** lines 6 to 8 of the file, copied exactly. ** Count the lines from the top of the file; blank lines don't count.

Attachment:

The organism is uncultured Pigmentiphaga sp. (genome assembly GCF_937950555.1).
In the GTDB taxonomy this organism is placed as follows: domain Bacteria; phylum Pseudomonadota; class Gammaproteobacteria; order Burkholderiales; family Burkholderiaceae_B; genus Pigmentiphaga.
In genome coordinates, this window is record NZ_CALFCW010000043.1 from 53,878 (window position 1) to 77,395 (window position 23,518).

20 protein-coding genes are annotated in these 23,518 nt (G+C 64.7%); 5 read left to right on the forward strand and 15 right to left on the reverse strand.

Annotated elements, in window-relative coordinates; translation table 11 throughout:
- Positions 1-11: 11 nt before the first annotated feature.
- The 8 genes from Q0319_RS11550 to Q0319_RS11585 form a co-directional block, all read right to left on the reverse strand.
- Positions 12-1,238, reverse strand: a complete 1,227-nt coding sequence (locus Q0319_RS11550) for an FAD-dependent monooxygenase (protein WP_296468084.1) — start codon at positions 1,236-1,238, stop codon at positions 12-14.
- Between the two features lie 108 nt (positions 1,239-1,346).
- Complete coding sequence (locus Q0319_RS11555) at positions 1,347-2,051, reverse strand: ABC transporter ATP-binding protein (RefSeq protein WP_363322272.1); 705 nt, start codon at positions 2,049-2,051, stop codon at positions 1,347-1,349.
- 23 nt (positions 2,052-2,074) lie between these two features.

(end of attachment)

- Positions 1-11: 11 nt before the first annotated feature.
- The 8 genes from Q0319_RS11550 to Q0319_RS11585 form a co-directional block, all read right to left on the reverse strand.
- Positions 12-1,238, reverse strand: a complete 1,227-nt coding sequence (locus Q0319_RS11550) for an FAD-dependent monooxygenase (protein WP_296468084.1) — start codon at positions 1,236-1,238, stop codon at positions 12-14.